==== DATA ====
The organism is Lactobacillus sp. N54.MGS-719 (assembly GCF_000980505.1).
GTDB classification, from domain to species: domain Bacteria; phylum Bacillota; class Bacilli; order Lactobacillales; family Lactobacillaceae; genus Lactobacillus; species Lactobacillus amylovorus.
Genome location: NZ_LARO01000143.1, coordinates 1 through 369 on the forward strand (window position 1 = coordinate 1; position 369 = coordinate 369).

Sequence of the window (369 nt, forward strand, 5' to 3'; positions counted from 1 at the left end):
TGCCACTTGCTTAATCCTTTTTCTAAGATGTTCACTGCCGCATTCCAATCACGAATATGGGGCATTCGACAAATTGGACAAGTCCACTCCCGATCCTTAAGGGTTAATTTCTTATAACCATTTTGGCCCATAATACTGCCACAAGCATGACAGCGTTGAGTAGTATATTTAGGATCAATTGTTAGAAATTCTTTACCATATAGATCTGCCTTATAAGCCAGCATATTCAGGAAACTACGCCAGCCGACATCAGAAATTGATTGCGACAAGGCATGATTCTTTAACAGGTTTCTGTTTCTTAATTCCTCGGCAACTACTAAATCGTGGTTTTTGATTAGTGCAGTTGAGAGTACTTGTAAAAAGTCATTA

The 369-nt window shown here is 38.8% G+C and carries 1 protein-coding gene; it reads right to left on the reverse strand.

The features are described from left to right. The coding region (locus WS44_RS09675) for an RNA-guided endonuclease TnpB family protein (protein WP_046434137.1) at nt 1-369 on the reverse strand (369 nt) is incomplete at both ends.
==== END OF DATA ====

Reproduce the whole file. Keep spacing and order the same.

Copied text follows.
The organism is Lactobacillus sp. N54.MGS-719 (assembly GCF_000980505.1).
GTDB classification, from domain to species: domain Bacteria; phylum Bacillota; class Bacilli; order Lactobacillales; family Lactobacillaceae; genus Lactobacillus; species Lactobacillus amylovorus.
Genome location: NZ_LARO01000143.1, coordinates 1 through 369 on the forward strand (window position 1 = coordinate 1; position 369 = coordinate 369).

Sequence of the window (369 nt, forward strand, 5' to 3'; positions counted from 1 at the left end):
TGCCACTTGCTTAATCCTTTTTCTAAGATGTTCACTGCCGCATTCCAATCACGAATATGGGGCATTCGACAAATTGGACAAGTCCACTCCCGATCCTTAAGGGTTAATTTCTTATAACCATTTTGGCCCATAATACTGCCACAAGCATGACAGCGTTGAGTAGTATATTTAGGATCAATTGTTAGAAATTCTTTACCATATAGATCTGCCTTATAAGCCAGCATATTCAGGAAACTACGCCAGCCGACATCAGAAATTGATTGCGACAAGGCATGATTCTTTAACAGGTTTCTGTTTCTTAATTCCTCGGCAACTACTAAATCGTGGTTTTTGATTAGTGCAGTTGAGAGTACTTGTAAAAAGTCATTA

The 369-nt window shown here is 38.8% G+C and carries 1 protein-coding gene; it reads right to left on the reverse strand.

The features are described from left to right. The coding region (locus WS44_RS09675) for an RNA-guided endonuclease TnpB family protein (protein WP_046434137.1) at nt 1-369 on the reverse strand (369 nt) is incomplete at both ends.